Author(s): Margeot A, HahnHagerdal B, Edlund M, Slade R, Monot F
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Abstract The use of lignocellulosic biomass for the production of biofuels will be unavoidable if liquid fossil fuels are to be replaced by renewable and sustainable alternatives. Ethanol accounts for the majority of biofuel use worldwide, and the prospect of its biological production from abundant lignocellulosic feedstocks is attractive. The recalcitrance of these raw materials still renders proposed processes complex and costly, but there are grounds for optimism. The application of new, engineered enzyme systems for cellulose hydrolysis, the construction of inhibitor-tolerant pentose-fermenting industrial yeast strains, combined with optimized process integration promise significant improvements. The opportunity to test these advances in pilot plants paves the way for large-scale units. This review summarizes recent progress in this field, including the validation at pilot scale, and the economic and environmental impacts of this production pathway.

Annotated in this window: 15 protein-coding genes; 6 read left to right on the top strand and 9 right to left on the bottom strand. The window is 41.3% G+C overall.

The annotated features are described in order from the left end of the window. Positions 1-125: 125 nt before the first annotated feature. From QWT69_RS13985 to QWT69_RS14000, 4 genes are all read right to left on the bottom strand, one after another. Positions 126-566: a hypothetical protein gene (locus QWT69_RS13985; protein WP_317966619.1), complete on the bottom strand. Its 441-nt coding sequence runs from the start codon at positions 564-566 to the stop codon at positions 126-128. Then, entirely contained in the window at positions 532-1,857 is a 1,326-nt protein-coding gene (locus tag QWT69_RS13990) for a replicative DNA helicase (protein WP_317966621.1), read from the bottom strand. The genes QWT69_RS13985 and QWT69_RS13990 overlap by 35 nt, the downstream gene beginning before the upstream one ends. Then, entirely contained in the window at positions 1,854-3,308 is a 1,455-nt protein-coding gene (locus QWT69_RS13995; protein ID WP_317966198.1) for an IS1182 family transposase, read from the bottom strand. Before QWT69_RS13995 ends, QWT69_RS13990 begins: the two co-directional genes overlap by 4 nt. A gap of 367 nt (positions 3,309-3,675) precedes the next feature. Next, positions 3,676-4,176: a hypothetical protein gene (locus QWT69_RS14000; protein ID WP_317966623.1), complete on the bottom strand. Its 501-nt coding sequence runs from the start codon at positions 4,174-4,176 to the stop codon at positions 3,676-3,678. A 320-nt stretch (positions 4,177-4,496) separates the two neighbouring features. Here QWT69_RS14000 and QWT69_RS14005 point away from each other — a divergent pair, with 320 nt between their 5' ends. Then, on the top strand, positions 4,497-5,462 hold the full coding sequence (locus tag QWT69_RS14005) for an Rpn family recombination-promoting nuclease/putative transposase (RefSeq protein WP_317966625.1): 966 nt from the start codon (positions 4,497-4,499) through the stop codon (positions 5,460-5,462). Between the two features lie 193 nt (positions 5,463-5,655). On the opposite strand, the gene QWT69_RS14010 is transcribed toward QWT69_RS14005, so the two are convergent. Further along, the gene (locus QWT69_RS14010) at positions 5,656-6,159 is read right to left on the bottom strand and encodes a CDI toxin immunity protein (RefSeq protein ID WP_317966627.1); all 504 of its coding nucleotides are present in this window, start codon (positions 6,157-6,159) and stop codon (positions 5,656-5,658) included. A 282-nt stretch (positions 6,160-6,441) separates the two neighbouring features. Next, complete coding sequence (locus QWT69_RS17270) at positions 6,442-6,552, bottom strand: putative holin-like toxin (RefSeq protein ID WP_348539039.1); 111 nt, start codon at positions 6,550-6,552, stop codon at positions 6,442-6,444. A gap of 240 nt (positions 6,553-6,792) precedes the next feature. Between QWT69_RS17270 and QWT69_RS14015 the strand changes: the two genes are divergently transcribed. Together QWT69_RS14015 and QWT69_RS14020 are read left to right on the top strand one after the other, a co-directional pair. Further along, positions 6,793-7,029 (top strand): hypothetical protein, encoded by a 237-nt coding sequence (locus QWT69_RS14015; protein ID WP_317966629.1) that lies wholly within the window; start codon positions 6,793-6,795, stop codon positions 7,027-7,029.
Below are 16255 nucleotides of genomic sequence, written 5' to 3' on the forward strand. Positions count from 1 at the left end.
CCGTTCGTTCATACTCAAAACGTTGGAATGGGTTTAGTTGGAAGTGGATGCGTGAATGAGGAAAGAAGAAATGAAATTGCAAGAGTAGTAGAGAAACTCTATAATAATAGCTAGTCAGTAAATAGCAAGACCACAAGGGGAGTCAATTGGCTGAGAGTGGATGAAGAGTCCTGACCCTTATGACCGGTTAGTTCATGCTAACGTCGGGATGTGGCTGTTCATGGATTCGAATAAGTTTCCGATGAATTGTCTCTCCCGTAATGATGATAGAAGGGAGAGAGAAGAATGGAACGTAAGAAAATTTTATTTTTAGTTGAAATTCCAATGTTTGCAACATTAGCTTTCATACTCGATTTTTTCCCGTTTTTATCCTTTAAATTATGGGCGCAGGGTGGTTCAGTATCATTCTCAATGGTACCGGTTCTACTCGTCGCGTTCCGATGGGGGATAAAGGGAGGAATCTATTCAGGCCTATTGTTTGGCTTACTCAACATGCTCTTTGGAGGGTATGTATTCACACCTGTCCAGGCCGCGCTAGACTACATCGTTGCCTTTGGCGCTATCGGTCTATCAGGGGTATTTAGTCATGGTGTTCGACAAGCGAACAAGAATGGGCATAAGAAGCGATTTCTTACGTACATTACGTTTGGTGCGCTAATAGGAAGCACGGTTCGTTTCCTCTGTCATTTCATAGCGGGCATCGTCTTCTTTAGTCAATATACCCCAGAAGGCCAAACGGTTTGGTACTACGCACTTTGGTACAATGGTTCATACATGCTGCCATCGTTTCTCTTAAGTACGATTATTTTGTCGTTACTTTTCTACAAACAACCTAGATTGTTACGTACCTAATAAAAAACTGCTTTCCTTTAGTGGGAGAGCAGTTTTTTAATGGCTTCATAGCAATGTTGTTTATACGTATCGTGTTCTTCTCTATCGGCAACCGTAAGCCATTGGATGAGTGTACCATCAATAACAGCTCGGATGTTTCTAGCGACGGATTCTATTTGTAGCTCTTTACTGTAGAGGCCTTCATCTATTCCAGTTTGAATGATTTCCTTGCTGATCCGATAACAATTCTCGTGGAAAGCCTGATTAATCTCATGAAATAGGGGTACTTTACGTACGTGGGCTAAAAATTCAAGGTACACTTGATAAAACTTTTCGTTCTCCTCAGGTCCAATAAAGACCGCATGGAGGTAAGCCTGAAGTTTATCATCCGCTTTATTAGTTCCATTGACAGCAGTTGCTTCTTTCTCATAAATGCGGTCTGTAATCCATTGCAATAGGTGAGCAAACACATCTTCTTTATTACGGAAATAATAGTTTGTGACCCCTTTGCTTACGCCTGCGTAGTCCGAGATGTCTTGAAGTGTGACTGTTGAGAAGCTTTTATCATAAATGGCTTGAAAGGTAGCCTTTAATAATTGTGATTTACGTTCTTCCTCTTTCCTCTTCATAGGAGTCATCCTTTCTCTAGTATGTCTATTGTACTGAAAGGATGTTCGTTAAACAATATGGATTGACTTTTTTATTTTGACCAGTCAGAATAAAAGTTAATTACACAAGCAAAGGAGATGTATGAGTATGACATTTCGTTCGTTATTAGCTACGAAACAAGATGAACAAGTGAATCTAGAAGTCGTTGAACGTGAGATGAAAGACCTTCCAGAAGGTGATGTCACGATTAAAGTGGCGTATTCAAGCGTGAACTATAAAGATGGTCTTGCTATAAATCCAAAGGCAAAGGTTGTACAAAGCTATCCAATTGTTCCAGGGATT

This article was published in Curr Opin Biotechnol
and referenced in Journal of Environmental Analytical Chemistry